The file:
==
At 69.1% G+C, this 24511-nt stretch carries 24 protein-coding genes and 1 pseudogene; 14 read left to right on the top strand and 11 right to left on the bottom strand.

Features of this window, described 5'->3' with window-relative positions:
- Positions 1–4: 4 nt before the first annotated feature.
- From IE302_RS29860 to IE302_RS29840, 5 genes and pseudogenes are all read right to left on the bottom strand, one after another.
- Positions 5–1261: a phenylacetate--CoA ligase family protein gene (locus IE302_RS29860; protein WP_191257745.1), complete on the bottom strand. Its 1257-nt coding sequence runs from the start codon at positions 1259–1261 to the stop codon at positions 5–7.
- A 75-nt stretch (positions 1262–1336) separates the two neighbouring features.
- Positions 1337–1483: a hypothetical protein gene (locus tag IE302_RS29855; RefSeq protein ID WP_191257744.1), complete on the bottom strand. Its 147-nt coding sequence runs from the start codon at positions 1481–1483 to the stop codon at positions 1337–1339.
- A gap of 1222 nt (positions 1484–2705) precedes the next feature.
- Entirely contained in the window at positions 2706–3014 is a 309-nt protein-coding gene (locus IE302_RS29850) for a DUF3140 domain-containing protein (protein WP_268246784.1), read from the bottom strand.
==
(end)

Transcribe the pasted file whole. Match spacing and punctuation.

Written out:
At 69.1% G+C, this 24511-nt stretch carries 24 protein-coding genes and 1 pseudogene; 14 read left to right on the top strand and 11 right to left on the bottom strand.

Features of this window, described 5'->3' with window-relative positions:
- Positions 1–4: 4 nt before the first annotated feature.
- From IE302_RS29860 to IE302_RS29840, 5 genes and pseudogenes are all read right to left on the bottom strand, one after another.
- Positions 5–1261: a phenylacetate--CoA ligase family protein gene (locus IE302_RS29860; protein WP_191257745.1), complete on the bottom strand. Its 1257-nt coding sequence runs from the start codon at positions 1259–1261 to the stop codon at positions 5–7.
- A 75-nt stretch (positions 1262–1336) separates the two neighbouring features.
- Positions 1337–1483: a hypothetical protein gene (locus tag IE302_RS29855; RefSeq protein ID WP_191257744.1), complete on the bottom strand. Its 147-nt coding sequence runs from the start codon at positions 1481–1483 to the stop codon at positions 1337–1339.
- A gap of 1222 nt (positions 1484–2705) precedes the next feature.
- Entirely contained in the window at positions 2706–3014 is a 309-nt protein-coding gene (locus IE302_RS29850) for a DUF3140 domain-containing protein (protein WP_268246784.1), read from the bottom strand.